pictures of classroom

why my chem teacher is the most dad™ teacher and all-around coolest ever

- spent 5 minutes one day complaining about the transition effects and lame fonts on the old chem teacher’s lecture slides

- had us take a survey the first day of school in which he included a question about being stuck on a desert island with justin bieber

- while teaching us nomenclature conventions for alkanes, pointed at “pent-” and said “obviously you show know some of these already; if you’re a satanist you probably know what a pentagram is,” opened a discussion of temple of satan vs. satanic temple, and said he’d be interested in joining the satanic temple one day 

- a lecture slide on calorimetry included a picture of a bomb calorimeter, which he explained in depth, then held up a styrofoam cup and said “here’s a public school calorimeter”

- someone asked a question about when electronegativity becomes polar, so he pulled up a spectrum running from non-polar to ionic and said “it’s a spectrum. like gender. you know how some people think a person is a girl even if they say they’re a guy and vice versa? there are still non-polar bonds with high electronegativity and people think they should be polar but just because they have a certain electronegativity doesn’t mean they’re polar. pls be understanding of ur covalent kids.” 

- uses a yardstick instead of a pointer

- waves said yardstick around frequently, mostly for no reason. 

- once said (ironically) that he saw less and less bullying in classrooms now and that was a bit disappointing even though it was good. added that “if i had to suffer then you all do too” in a bitter tone of voice. when a english teacher walked in and asked him why he was waving the yardstick around he said it was because he was reminiscing on the bullying days.

- couple of us asked if we should get a new periodic table to take the test with since we’d written all over ours. he said no because if we’re smart enough to think ahead and cheat then we deserve the a.

- actually has a degree in philosophy. he’s so fucking nerdy

- he bikes to school everyday and then carries his bike up two flights of stairs to his classroom

- sometimes during tests he pulls a bagel and peanut butter out of his desk and eats them while watching us silently

- this one time we walked into class and he’d shaved off his half-beard into a mustache and when we asked why he said “i’m not a huge fan of it but my wife likes it so i do it for her” 

- used the trump supporter kid’s logic against him without explicitly expressing his political views so no one can actually get him fired

- complains to our class about how much he hates us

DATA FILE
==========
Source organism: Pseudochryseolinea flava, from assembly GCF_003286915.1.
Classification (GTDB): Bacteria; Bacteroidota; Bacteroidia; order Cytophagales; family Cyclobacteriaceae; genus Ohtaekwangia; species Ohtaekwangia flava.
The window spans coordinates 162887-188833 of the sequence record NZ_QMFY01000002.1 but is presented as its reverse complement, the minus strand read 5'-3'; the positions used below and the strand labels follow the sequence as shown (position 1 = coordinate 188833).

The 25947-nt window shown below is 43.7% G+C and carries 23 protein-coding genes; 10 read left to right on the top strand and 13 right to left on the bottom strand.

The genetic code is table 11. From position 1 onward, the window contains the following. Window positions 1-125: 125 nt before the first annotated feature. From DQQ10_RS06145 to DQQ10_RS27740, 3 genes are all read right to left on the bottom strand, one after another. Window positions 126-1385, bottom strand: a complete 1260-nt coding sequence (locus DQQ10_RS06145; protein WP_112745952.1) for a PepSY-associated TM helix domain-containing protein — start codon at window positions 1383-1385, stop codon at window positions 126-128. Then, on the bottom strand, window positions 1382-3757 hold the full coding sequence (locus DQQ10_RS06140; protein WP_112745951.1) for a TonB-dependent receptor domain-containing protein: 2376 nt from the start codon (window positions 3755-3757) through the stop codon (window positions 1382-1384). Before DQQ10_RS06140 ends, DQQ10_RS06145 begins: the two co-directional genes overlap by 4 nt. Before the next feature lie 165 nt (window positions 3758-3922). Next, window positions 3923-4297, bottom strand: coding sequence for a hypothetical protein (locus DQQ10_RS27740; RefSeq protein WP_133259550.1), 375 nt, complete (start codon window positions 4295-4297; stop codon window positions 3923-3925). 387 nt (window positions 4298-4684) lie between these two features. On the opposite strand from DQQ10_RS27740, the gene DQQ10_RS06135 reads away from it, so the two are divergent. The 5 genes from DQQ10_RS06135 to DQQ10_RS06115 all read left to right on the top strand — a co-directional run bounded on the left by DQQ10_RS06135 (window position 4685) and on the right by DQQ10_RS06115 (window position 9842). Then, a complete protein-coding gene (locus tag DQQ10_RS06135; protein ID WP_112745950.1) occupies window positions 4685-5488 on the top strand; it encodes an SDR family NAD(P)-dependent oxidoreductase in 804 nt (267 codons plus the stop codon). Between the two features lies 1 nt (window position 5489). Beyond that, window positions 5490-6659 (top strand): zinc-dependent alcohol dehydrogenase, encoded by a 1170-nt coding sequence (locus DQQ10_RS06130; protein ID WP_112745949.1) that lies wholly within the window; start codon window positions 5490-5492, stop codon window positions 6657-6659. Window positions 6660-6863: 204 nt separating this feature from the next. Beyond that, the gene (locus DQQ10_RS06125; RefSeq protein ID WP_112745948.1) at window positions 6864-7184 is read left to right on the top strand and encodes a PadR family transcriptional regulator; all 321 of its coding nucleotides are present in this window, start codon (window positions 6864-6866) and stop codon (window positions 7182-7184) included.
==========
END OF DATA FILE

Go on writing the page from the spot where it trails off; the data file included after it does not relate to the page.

- explained catalytic converters to us once, then pointed at me with the yardstick and said “barrett you’re gonna love this because it involves carbon monoxide and like, suffocating yourself”

- i started crying once in class and he literally refused to give me the test because he didn’t think it would be fair to make me test while having an anxiety attack so he sent me into the lab and closed the classroom door and let me ugly cry. i kept begging him to let me take the test tho so he sighed and said “im ur dad right now not ur teacher please don’t take the test just light some incense and listen to some reggae or something and chill”

- i used pig’s blood in my chem internal assessment and when i asked him where i could store it overnight he shrugged and was like “i guess put it in the fridge in the teacher’s lounge and i’ll just tell people not to drink your blood”

- he knows our class so well it’s a little scary. predicts exactly what’s going to happen in certain circumstances with like 100% accuracy

- this one girl in my class didn’t finish her homework but we submit in through pictures on google classroom so she sent in a picture of her dog and he accepted it and gave it 10/10

The 2 Elements of an ORIGINAL STORY IDEA

If you’ve been doing this writing thing for more than one day, you’ve likely experienced the following worry: 

“What if my story idea ISN’T ORIGINAL?”

And if my experience is any indication, things spiraled downwards from there: “What if it’s cliche? What if there’s nothing new here?! It IS cliche. It ISN’T original. I’m a failure! ALL MY WRITING NEEDS TO BURN!”

Calm yourself. There’s a way to make sure that your story concept is unique.  

First, what IS a story concept? It’s the initial idea that made you want to write the thing. It’s the “What If” question that starts everything off. Later, it will be the promise that hooks the reader or audience, and makes them want to experience the story. 

So for example: What if Cinderella was a cyborg? What if a rat wanted to be a french chef? What if a fish had to venture across the ocean to find his son who’s captive in a dentist’s office aquarium?   

All great concepts. All of which seem to be comprised of two elements: something that we already know about, a set up that establishes expectations, and then something contrasting and surprising, which creates irony or surprise.  
So the first element of a successful story concept is FAMILIARITY. 

Establishing expectations? Something we already know about? Familiarity?! That sounds like the definition of UNorginal. 

Hear me out. 

What do readers do when foraging for a new novel at the bookstore? Certain readers gravitate to certain shelves. Some go to mysteries, some to crime, a whole lot to romance, and the rest to the other genres that are too numerous to list.